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The Masks They Wear

It’s always entertaining when a rant of mine strikes a few nerves. In my recent rant on what I’ve learned over the past two years as an expat, I wrote, “Don’t be surprised that there’s just as much fake people as there is fake designer wear floating around.” Why?

Ever since my decision to move to the Middle East, it hit me hard how fast people can change on you. People are not what they appear to be. I can no longer take people at their face value. I can no longer judge, trust and love people so easily. Only in good times and bad, in distance and closeness, in richer and poorer did I know whom my friends really are.

I have literally gone through a social detox several times over the last two years. (And no, cleaning Facebook friends doesn’t count, although it does help, because Facebook is a digital high school… am I right?) My most recent detox was during my last visit home this past spring. So many people went out of their way to see me. To err is human and in the back of my mind I wondered about those I cherished that didn’t even bother to send their regards. I spent some quality time with family and friends that made my trip so memorable. Even as I heard the lovely rumors about myself – from how rich I was, to my new found snubbiness and everything in between – this was a bonding yet eye opening trip to say the least.

Landing back in Doha was no different. I was determined that after what I had been through back home, I needed to reevaluate the company I kept. I let the “please, please let’s remain friends” retract the request without hesitation. I let the negative energy from the whining and complaining about the blessings taken for granted drift away. I didn’t save the wrong number of the “call me if you need anything”. I did not accept the digital apologies as I preferred human contact.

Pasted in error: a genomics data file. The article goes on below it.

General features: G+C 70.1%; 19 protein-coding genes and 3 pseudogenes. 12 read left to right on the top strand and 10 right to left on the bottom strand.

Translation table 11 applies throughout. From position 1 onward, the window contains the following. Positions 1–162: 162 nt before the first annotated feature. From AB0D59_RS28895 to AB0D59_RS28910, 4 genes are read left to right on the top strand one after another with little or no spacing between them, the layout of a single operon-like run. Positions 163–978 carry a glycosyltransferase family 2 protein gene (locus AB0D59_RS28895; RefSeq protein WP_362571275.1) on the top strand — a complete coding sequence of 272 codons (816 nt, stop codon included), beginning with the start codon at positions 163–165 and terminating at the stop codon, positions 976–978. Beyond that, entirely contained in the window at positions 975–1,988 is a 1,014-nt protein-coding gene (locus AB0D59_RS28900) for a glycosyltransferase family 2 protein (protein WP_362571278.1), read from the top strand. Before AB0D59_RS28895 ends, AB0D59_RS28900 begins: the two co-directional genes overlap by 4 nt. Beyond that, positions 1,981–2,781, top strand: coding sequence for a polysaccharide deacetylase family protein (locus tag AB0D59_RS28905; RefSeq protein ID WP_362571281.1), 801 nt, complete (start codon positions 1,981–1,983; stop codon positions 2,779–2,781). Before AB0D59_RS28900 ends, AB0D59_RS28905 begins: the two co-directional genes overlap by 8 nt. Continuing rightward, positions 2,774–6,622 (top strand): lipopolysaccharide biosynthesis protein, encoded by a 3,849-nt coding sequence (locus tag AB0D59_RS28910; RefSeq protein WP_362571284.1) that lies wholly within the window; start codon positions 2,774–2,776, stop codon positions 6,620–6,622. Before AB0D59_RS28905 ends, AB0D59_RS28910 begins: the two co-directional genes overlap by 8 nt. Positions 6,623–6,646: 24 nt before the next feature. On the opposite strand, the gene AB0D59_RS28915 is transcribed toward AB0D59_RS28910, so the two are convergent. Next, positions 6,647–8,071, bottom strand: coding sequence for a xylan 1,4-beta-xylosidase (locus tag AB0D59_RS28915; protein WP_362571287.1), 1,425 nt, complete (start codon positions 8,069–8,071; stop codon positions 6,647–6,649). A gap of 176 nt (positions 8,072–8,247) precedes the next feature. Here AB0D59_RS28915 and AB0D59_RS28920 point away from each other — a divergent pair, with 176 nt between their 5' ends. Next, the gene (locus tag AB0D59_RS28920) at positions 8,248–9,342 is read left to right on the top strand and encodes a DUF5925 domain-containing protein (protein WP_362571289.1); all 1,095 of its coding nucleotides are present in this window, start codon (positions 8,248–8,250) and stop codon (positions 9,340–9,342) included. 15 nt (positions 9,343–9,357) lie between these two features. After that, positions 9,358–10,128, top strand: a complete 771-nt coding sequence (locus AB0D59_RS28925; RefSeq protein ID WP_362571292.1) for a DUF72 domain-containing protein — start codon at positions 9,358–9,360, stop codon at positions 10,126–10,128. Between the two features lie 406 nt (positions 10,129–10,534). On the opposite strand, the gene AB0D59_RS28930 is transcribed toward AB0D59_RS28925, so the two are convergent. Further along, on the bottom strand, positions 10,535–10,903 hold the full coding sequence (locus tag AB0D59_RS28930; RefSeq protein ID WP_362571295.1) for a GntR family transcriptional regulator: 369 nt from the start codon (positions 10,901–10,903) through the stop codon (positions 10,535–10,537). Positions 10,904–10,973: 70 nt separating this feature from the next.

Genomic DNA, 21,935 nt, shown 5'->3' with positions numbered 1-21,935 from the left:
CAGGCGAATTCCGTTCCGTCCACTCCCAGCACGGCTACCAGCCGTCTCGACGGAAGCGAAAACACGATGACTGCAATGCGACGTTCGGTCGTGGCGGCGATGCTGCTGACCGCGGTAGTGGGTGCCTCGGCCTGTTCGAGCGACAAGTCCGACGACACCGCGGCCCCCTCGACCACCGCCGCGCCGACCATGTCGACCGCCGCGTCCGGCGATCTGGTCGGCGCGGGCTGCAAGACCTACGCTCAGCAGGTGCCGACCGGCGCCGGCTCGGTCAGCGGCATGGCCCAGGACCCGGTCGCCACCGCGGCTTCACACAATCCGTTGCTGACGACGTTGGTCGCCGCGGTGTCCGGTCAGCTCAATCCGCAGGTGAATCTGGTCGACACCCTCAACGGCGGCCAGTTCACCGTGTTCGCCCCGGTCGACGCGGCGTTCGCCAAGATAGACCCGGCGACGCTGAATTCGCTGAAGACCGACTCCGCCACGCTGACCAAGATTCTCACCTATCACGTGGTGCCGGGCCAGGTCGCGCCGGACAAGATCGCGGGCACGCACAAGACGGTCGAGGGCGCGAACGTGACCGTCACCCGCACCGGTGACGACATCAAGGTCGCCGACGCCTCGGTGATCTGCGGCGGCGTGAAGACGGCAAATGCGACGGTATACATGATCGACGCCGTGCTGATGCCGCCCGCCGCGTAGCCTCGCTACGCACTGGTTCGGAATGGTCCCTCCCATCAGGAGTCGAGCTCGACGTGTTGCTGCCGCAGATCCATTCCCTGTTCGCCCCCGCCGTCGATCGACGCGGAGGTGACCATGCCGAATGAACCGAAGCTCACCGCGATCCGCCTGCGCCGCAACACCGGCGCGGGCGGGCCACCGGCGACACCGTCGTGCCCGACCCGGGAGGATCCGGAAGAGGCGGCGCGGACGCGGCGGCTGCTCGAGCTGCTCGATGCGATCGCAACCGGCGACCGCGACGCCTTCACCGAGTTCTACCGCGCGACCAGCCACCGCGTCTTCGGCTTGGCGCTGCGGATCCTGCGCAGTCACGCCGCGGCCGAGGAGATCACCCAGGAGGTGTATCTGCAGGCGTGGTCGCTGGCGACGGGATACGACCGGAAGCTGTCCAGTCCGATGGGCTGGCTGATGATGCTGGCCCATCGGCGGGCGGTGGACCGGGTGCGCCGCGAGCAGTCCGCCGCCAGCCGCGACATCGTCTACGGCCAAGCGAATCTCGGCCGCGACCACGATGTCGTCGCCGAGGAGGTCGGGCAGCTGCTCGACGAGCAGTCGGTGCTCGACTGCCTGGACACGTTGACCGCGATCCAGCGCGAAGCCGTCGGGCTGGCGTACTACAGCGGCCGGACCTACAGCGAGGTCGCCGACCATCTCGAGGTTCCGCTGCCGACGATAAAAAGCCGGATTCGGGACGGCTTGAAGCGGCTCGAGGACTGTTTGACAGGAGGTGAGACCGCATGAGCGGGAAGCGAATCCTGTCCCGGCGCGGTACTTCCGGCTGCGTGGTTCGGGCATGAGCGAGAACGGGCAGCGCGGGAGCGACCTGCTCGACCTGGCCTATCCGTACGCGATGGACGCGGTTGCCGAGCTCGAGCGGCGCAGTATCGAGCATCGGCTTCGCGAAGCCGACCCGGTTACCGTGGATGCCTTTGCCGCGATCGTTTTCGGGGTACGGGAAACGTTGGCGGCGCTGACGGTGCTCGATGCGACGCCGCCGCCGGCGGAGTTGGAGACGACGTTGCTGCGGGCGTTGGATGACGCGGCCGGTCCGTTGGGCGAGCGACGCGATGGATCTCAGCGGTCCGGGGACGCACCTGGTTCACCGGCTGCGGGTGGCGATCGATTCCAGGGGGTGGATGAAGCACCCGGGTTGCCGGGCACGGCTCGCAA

Its the only way I can remain being the family and friend I want to have.

Sometimes one needs to step away from the theater for the actors to remove their masks during intermission. Then return to the theater before they have a chance to put the masks back on and continue the act. Sometimes the masks are necessary to show the world strength when there’s weakness, confidence when there’s uncertainty and a smile when there’s tears. But not all masks were design with the same hands. One must then decide whether or not the masks they wear and what’s underneath is acceptable.